From the Community: For many people, tech is all about convenience, for me it’s a lifeline

Published: 12/13/2019 9:17:14 AM
Modified: 12/13/2019 9:17:02 AM

My wheelchair is not the only thing that has helped me get where I am today.

I am a college junior at the University of Massachusetts Amherst, and if all goes according to plan, in less than 17 months, I’ll roll my power wheelchair across the stage to receive my degree in English and journalism.

But my college career has been less than conventional, and I’ve had to work harder than most. When I was 10 months old, I was diagnosed with a debilitating neuromuscular disability called spinal muscular atrophy (SMA), an extremely rare autosomal recessive disease.

One in 40 people are expected to be carriers and each parent has to be a carrier to have a child with SMA. The odds of two carriers meeting and having a baby are small, the chance of the recessive gene being inherited to impact the baby are even smaller.

Essentially, I received the genetic short end of the stick.

At age 20, I’ve been intubated more times than I care to remember, and I will always be haunted by the feeling of waking up from anesthesia while slowly coming to the realization that I would be unable to speak as a result of the tube blocking my vocal chords and airway. While life can often be a nightmare, my schoolwork has always been a source of solace. It’s the one thing completely in my control and one of the few parts of my life that is all mine.

And I couldn’t have done it without the access to technology that I have had.

Technology today is a source of convenience for able-bodied individuals, but for the disabled, it is a lifeline. I consider myself lucky enough to be born in an age where technology has grown exponentially, because it has connected me to the world and enabled me to pursue my one true passion in life, writing, when I didn’t have the physical means to.

When I was in first grade, because small children have a tendency to pass colds around like pencils, my parents decided that I would attend school through telecommunication means. Throughout elementary and middle school, I used a Polycom system, a camera positioned on an antiquated TV. It was so old and clunky, it made the manual typewriter look as modern as a MacBook. Each morning for eight years, my school aide would help me log into various classrooms so I could actively participate in the day’s lessons from home.

The summer before middle school, when everyone gets excited at the prospect of switching classes for each subject, my mom fought for me to do the same. As my sixth grade peers shuffled from math class, to science, to English, so did I, virtually, in a much more costly manner through calling into the various classrooms. For me to “call in” to my classes, each classroom had to have its own Polycom camera as well as a TV set and appropriate stand.

In high school, I moved on to a robot developed by Verizon, called VGo. Though it looks laughably antiquated now, this was a big breakthrough. The head of the robot contained a screen the size of an iPad mini, which showed my face in real time, similar to the Polycom camera without all the cumbersome pieces. The coolest part about the VGo was that I could control it remotely. I could join groups if I needed to, or turn to face the teacher at various areas of the classroom. It was almost, if not quite, as good as being there in person.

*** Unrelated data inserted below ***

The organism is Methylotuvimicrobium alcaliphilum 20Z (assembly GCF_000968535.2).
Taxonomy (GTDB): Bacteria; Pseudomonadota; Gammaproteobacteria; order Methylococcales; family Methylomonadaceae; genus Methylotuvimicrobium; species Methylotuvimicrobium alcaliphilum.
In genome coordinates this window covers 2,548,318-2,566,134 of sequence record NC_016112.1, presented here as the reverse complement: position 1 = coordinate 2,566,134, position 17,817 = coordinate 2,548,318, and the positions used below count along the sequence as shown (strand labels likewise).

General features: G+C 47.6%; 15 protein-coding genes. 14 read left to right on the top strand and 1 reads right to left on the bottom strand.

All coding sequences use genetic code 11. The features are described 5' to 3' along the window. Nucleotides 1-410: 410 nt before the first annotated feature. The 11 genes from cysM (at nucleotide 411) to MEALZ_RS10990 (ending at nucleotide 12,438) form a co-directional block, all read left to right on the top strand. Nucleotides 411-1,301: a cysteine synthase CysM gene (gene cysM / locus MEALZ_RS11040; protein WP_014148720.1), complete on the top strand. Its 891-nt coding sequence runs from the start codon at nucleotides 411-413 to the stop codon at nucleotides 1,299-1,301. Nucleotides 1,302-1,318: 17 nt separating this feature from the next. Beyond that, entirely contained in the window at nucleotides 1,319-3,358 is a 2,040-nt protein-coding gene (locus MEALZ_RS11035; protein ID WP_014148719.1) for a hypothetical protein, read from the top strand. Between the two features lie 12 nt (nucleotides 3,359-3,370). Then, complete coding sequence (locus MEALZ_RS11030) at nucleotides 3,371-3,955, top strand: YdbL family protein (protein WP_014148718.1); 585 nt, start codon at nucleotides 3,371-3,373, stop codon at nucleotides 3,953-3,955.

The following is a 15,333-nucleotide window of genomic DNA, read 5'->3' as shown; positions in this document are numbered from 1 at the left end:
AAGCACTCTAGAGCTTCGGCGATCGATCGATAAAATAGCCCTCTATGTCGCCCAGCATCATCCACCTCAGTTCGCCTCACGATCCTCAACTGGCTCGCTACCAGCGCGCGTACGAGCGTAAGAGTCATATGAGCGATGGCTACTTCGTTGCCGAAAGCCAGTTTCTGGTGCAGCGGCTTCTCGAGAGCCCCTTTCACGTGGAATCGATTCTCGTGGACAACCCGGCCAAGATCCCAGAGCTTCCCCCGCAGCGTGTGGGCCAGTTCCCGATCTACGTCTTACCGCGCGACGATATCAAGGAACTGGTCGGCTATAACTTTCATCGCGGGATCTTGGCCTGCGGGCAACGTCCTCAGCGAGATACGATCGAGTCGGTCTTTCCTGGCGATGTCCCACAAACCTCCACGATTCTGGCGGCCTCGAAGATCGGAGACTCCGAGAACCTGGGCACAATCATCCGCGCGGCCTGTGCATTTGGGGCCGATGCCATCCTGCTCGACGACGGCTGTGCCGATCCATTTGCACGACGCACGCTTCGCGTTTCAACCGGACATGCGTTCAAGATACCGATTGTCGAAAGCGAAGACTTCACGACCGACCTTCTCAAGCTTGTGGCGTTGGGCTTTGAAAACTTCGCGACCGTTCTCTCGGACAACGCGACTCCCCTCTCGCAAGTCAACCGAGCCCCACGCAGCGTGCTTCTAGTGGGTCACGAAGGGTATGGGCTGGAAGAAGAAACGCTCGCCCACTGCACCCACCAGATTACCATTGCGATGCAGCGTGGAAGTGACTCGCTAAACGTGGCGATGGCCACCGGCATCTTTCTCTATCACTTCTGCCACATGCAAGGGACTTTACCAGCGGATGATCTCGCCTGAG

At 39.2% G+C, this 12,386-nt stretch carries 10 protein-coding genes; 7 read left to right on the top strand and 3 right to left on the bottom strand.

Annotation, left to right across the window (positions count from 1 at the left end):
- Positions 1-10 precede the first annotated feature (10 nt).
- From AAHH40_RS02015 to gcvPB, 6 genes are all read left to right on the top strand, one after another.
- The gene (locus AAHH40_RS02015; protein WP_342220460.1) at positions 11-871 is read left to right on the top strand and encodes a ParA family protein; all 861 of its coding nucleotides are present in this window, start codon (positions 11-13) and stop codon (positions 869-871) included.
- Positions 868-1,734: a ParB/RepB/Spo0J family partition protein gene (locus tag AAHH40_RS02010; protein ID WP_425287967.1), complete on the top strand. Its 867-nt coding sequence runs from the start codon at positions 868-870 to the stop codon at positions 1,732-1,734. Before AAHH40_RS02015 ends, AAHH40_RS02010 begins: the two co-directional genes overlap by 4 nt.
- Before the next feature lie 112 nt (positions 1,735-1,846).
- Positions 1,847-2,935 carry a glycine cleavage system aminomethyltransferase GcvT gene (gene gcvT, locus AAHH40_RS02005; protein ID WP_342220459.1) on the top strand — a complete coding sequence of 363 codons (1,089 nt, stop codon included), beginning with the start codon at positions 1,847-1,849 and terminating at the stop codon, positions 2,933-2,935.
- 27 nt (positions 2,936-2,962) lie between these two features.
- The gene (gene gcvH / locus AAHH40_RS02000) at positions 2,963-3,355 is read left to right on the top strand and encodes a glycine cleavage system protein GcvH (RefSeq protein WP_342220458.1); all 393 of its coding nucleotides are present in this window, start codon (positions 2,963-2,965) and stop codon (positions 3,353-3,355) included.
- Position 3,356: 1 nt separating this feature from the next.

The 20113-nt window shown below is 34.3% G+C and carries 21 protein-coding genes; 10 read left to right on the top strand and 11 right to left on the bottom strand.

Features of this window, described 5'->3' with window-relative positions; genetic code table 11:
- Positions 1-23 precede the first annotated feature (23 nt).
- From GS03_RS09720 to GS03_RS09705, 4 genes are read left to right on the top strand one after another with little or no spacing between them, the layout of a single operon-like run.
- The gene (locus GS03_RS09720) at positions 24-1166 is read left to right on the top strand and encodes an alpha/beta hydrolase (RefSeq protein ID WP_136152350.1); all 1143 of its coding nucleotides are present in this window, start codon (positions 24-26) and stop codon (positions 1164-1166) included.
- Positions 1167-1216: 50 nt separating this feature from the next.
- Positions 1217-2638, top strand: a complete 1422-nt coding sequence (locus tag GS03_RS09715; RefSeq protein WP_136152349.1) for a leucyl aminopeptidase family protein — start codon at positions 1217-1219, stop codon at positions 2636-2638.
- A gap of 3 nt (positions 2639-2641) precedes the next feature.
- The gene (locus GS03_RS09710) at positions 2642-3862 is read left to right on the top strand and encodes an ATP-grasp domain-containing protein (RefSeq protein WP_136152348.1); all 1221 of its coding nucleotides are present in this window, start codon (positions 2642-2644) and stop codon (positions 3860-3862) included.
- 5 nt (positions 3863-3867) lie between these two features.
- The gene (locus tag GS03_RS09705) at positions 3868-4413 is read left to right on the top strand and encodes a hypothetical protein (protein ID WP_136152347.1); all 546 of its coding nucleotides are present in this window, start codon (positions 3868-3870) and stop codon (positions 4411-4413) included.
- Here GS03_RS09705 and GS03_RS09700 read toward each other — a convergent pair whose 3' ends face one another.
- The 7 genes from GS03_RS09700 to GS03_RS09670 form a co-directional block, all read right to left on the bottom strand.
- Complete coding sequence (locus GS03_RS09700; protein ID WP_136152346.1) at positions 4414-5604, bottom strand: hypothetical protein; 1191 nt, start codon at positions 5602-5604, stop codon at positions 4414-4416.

This technology gave me the opportunity to interact with my peers and to take part in activities in a classroom environment, which are equally invaluable experiences. Now that I’m in college, I participate in my classes with a mini-cam and computer, via Zoom. With the help of my classroom assistants, I’m able to engage in conversations, workshop my writing alongside my fellow students and maintain as close to a physical presence as possible without actually being in the classroom.

As my SMA progressed, it became clear that I would never be able to type on a traditional keyboard. And since I was 4, I have been using a trackball in conjunction with an on-screen keyboard to type. As you can imagine, it can be a painstaking process to type lengthy papers and articles by clicking on each letter individually. However, as I’ve gotten older and technology has advanced, it has become a much less cumbersome and more rewarding experience to shape an article and mold the words into something that is entirely my own — like I’m doing now as I write this essay.

I have always had to fight for the opportunity to succeed. And technology has provided me with the necessary armor and motivation to appreciate the true value of an education. Because of my less-than-typical situation, there were many instances when I could have been denied an access to education. But technology has helped to provide me access where I otherwise wouldn’t have had any. For disabled people, the system has been set up for them to fail. The access to technology makes it easier to prove the stereotype wrong.

The first thing that people see when I meet them is my wheelchair, and the first assumption they may make is that I must not be mentally cognizant. But I’m here, I’m not going anywhere. And I’m ready to work.

I have spent the majority of my teenage and adult life working to prove myself on the same playing ground as everyone else, in spite of my physical handicaps. And two and a half years ago, it earned me acceptance at one of the top public universities in the country.

A long time ago, I realized that I had a great excuse for not doing my homework or failing a test. Without the access to technology that I have had, it would have been impossible not to give into the stereotype. I was lucky enough to never have to face that harsh reality that so many others before me have.

Joanna Buoniconti is a senior at the University of Massachusetts Amherst.
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